Levantine archer auxilia are supporting troops for the heavier legionary infantry, now an important secondary role in Roman warfare.
Specialised archer units for the imperial army can be enrolled in all provinces in which skilled bowyers and a population familiar with the traditions of archery can be found. These are mainly in Asia and the fringes of the steppes.
Archers now have become an integral part of any well composed roman army. Normally they are placed behind a wall of protective heavy infantry in the battle formation. From there they can provide a supporting barrage fire above the infantry’s heads to weaken the enemy and break his charge before the main lines engage.The imperial army’s archers are more heavily armoured than their counterparts, with shirts of lorica squamata or hamata (scale or chain mail), conical iron or bronze helmets and small shields protecting their left arm. They use long ranged recurved composite bows with bone ends and bracers to protect their forearms from the sinew, together with multiple types of arrows: three bladed heads to inflict heavy wounds at unarmoured targets, thin needle like, pyramidal shaped armour piercing heads and flaming arrows, carrying an ignition load in a kind of small metal cage incorporated into the arrowhead. Additionally the archers are armed with a gladius for self defence, but despite this and their armour it should not be expected that they fight well at close quarters for a long time.
Historically, the majority of the specialised archer and horse archer units of the imperial roman army were enrolled in the eastern provinces, especially in Syria, where fine archery skills and the knowledge to make powerful composite bows were backed by traditions that can be dated back well into the Bronze Age. After their formation these troops could be sent to all parts of the empire, where they often begun to recruit locals as replacements. Other than most units of the auxilia, however the specialised archer alae and cohorts still received the bulk of their replacement from their home area. Most of these units were stationed in northern Africa, the lower Danubian Provinces and the east where highly mobile enemies threatened the empire's borders.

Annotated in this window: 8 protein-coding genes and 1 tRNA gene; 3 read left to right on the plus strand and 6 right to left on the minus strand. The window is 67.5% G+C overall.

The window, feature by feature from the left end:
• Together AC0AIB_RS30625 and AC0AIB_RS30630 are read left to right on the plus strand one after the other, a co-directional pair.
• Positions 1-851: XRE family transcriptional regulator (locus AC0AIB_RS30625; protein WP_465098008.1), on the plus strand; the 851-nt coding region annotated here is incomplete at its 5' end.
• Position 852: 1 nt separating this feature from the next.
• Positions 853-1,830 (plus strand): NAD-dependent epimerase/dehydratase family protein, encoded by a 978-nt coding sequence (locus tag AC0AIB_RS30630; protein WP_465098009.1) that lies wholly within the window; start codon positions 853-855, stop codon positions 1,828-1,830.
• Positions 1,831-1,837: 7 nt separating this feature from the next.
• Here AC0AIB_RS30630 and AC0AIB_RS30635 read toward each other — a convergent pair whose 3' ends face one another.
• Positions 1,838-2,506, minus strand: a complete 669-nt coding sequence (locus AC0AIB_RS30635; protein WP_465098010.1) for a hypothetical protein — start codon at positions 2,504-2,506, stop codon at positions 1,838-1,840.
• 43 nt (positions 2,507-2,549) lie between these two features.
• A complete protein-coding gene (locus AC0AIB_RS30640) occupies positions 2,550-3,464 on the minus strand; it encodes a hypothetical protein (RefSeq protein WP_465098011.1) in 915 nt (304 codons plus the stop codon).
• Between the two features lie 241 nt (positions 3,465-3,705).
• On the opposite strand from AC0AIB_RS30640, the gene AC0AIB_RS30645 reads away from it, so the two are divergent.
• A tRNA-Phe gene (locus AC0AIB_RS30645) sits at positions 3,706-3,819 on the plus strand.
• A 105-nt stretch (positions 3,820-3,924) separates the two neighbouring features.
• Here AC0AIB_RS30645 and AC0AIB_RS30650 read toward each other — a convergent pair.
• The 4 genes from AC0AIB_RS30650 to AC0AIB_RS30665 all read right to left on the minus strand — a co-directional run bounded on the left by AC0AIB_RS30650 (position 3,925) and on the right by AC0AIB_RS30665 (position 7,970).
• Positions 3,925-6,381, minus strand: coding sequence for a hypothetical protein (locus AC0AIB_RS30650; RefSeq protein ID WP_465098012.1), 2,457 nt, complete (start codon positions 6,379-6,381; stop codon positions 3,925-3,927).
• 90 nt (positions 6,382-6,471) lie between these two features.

During the decades of his rule following the end of the civil war, Augustus reformed the imperial army significantly and created a standing army with 28 legions as its core. In many fields a systematic approach replaced the improvisation of the late republican era. Most important was that the auxilia, with its indispensable cavalry and archer units, became a regular arm of the professional army and its second base.
Trained to the same high standards of the legions they should cooperate with, these excellent soldiers were equipped in the Roman fashion, and well commanded first by proven Centurions, transferred from the legions, and later by a corps of equestrian officers. Their soldiers were mostly recruited from amongst the peregrines, free provincials without roman citizenship, who either volunteered for service or accepted a draft into it. However, the transformation of the auxilia did not happen over night and the irregular contingents of soldiers supplied by allied tribes and vassal states did not disappear all at once. While the large majority of the alae (pure cavalry units where the need for regular forces was more urgent) were reorganized during Augustus reign, the infantry followed much more slowly, lingering in the old fashions until the later years of the 1st century AD.
Most cohorts of the Principate’s auxilia were standard sized cohors quingenaria units, consisting of 480 enlisted soldiers organised in six centuriae. Later in the first century elite approximately double strength cohors millaria and mixed cohors equitata appeared. The equitata units had their own attached cavalry contingent of 120 respectively 240 troopers for the millaria version, so that these units could either operate independently without further assistance or provide a more flexible support for the legions in the case of specialised archer units.
The length of service for all soldiers was finally set to 26 years for fleet soldiers, 25 years for soldiers of the auxilia, 20 years for legionnaires, and 16 years for praetorians. After their discharge they received a cash bonus, the praemia militare, or a small piece of land. The veterans from the auxilia and the fleet were rewarded with Roman citizenship, and a diploma to prove it. Also, medical treatment was improved and all units were now supplied with physicians.